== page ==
We performed ARG using radiolabeled TAK-063 and rodent brain sections to confirm the selectivity of TAK-063 for native PDE10A. PDE10A is highly enriched in striatal MSNs . MSNs constitute the direct and indirect pathways projecting to the SN and GP, respectively . High levels of accumulation of [3H]TAK-063 were observed in the CPu, NAc, GP, SN, and the striatonigral projection of the rat brain, supporting the selective accumulation of [3H]TAK-063 in striatal MSNs. MP-10 was previously reported to interact with PDE10A at the substrate-binding site in the catalytic domain . Co-crystal structural analysis of TAK-063 with the PDE10A catalytic domain showed that TAK-063 also uses this binding site . Therefore, we performed a blocking study using MP-10 as a control to confirm PDE10A-selective binding of [3H]TAK-063 in an in vitro ARG study. As expected, [3H]TAK-063 accumulation in rat brain sections was almost entirely blocked by an excess amount of either non-radiolabeled TAK-063 or MP-10. Furthermore, the Str-selective accumulation of [3H]TAK-063 was almost completely abolished in brain sections from Pde10a KO mice with complete deletion of PDE10A protein . These results indicate the PDE10A-specific binding of TAK-063 under physiological conditions.
In previous immunohistochemical studies with rat brain sections, PDE10A immunoreactivity was detected in parts of the Hipp, Cb, and cortex, as well as the CPu, NAc, GP, and SN [4,5]. In those reports, PDE10A expression was confined to individual neuronal nuclei in the Hipp, Cb, and cortex. PDE10A expression levels were 50–200-fold lower in the Hipp, Cb, and cortex than that in the Str [4,5]. In the present autoradiography study, specific binding of [3H]TAK-063 in the Hipp was observed at more than 40-fold lower levels than that in the CPu, and no specific binding was observed in the Fcx, Thal, Bs, and Cb. Thus, PDE10A may be expressed in the Hipp at more than 40-fold lower levels than that in the CPu. PDE10A expression levels in the other non-striatal regions are under detection limit at the level of sensitivity of the present study.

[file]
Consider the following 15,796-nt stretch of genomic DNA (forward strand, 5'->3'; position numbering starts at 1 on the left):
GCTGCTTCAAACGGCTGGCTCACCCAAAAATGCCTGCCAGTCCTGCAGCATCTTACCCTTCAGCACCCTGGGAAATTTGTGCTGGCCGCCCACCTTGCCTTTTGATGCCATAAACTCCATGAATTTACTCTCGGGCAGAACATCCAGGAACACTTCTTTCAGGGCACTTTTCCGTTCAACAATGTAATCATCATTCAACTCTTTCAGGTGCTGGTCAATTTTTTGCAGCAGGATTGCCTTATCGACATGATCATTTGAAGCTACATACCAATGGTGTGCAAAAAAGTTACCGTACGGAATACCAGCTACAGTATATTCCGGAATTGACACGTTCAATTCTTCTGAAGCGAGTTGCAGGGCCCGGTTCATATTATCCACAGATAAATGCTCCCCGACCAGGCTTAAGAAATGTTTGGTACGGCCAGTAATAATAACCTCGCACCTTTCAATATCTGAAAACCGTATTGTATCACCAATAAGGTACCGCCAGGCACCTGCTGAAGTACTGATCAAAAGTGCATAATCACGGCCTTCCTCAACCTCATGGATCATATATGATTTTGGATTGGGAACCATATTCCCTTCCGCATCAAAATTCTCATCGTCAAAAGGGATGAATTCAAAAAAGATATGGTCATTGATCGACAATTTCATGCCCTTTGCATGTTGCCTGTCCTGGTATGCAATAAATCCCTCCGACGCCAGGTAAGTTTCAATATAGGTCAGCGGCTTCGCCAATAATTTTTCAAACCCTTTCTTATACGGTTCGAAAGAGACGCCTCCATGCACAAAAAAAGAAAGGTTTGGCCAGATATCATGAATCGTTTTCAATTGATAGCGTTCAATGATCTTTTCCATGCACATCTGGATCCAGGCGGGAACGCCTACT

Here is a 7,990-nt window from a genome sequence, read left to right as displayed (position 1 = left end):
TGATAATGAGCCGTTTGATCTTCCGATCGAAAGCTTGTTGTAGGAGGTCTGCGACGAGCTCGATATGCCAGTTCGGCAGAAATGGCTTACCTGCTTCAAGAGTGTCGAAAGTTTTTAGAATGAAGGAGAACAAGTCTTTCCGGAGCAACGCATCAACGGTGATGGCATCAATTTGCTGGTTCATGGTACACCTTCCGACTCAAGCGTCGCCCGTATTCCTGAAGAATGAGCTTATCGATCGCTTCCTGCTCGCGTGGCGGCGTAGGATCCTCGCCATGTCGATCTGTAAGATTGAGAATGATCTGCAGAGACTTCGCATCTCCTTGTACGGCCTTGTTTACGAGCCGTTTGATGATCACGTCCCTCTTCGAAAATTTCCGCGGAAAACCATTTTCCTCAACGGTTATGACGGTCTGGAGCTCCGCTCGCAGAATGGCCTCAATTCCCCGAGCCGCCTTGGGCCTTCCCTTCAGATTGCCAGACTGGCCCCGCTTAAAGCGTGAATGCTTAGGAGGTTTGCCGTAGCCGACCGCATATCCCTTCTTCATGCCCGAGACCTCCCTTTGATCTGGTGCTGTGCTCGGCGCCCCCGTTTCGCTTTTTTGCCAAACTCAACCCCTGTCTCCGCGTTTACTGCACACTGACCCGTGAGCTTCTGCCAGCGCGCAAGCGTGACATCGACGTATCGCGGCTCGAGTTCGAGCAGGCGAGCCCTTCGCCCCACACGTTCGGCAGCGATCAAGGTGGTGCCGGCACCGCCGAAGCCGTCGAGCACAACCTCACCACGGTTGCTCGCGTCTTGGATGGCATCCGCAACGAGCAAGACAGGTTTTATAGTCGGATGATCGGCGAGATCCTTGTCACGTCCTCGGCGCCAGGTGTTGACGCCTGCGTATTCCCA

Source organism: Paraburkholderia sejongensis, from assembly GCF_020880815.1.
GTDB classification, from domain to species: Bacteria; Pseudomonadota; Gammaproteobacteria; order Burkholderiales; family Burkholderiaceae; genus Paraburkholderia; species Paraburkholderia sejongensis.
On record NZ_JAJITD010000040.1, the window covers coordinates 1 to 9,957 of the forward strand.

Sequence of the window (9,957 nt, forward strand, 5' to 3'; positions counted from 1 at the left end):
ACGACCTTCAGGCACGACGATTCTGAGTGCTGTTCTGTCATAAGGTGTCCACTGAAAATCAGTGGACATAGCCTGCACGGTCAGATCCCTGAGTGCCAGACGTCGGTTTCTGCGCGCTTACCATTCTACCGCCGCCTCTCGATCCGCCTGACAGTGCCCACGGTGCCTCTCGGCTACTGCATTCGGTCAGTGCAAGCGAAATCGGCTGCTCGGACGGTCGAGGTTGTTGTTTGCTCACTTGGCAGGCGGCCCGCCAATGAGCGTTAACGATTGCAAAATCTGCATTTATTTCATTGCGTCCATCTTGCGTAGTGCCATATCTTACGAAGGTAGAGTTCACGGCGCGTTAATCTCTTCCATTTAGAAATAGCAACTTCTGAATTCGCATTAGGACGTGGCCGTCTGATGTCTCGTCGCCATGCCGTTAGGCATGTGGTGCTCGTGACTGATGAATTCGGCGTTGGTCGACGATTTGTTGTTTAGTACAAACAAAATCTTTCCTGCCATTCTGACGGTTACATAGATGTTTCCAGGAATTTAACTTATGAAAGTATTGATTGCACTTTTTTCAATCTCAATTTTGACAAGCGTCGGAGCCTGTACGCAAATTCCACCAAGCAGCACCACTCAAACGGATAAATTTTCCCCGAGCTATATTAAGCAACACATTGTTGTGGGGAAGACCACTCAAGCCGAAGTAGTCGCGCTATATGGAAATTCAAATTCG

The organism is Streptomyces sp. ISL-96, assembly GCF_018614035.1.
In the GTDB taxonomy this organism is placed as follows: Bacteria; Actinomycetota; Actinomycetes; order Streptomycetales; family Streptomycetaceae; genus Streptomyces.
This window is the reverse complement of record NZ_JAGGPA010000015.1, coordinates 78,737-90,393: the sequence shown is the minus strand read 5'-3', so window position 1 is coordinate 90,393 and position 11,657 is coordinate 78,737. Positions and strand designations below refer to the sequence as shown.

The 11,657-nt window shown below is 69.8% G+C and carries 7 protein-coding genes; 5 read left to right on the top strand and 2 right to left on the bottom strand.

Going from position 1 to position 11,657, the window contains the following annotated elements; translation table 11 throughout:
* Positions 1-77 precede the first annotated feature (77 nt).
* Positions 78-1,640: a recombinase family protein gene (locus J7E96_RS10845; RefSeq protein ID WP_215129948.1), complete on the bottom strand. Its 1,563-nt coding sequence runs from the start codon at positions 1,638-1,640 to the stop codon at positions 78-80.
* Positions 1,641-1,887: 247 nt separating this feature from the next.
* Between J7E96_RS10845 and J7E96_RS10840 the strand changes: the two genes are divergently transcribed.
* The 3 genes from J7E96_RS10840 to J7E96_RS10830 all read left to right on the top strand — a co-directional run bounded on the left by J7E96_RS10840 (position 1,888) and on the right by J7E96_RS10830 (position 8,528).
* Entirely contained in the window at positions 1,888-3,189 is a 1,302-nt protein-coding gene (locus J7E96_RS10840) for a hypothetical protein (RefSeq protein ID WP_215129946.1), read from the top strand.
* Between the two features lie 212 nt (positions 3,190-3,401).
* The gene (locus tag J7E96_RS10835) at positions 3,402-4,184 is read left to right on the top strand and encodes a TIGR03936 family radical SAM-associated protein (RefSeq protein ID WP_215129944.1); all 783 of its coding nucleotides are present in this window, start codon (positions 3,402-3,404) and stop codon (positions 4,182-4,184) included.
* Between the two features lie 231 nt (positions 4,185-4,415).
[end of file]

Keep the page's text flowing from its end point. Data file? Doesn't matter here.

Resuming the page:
A saturation binding assay using rat brain sections showed that [3H]TAK-063 bound to a single high-affinity binding site with Kd values of 7.2 and 2.6 nM in the CPu and NAc shell, respectively. It is reasonable to determine NSB by the addition of 1 μM of MP-10 because this concentration of MP-10 almost completely inhibited the selective binding of [3H]TAK-063 in the blocking study. Indeed, [3H]TAK-063 binding in the presence of 1 μM of MP-10 was linear in both the CPu and NAc shell over the range of concentrations used, suggesting NSB. As discussed before, the TAK-063-binding site in the PDE10A enzyme is the substrate-binding site in the catalytic domain; thus, the high binding affinity of TAK-063 suggests potent inhibitory activity against native PDE10A.
Orally administered [14C]TAK-063 selectively accumulated in rat brain areas associated with high PDE10A expression in the in vivo ARG study. This result suggests that systemically administered TAK-063 can penetrate the blood-brain barrier and specifically bind to native PDE10A in living rats. We measured PDE10A occupancy by TAK-063 using T-773, a brain penetrable PDE10A-specific tracer, with the Cb as a reference region . The in vitro competitive binding study revealed that PDE10A-selective accumulation of [3H]T-773 can be inhibited by TAK-063; thus, PDE10A occupancy by TAK-063 can be measured using T-773 displacement. Fitted by nonlinear regression, a dose of 0.88 mg/kg of TAK-063 was estimated to produce 50% PDE10A occupancy within the striatum.
In summary, we demonstrated that TAK-063 is specific for both recombinant PDE10A in vitro and for native PDE10A in vivo. Furthermore, PDE10A occupancy of orally administered TAK-063 was successfully calculated using T-773 as a tracer in rats. Pre-clinical and clinical investigations of the therapeutic potential of TAK-063 against CNS disorders such as schizophrenia and HD with accurate information regarding PDE10A occupancy will improve our understanding of the relation between enzyme occupancy and the pharmacodynamic effects of PDE10A inhibitors and provide important information regarding this translational approach. TAK-063 is currently being clinically evaluated for the treatment of schizophrenia.
We wish to express our sincere thanks to Hirobumi Suzuki for experimental assistance, and to Noriyasu Sano for technical instruction of the occupancy study. We also thank Jun Kunitomo for providing chemical compounds.
Conceived and designed the experiments: AH KS HK. Performed the experiments: AH KS MM KT TT. Analyzed the data: AH KS NK MM KT KN HK. Contributed reagents/materials/analysis tools: TT. Wrote the paper: AH KS HK.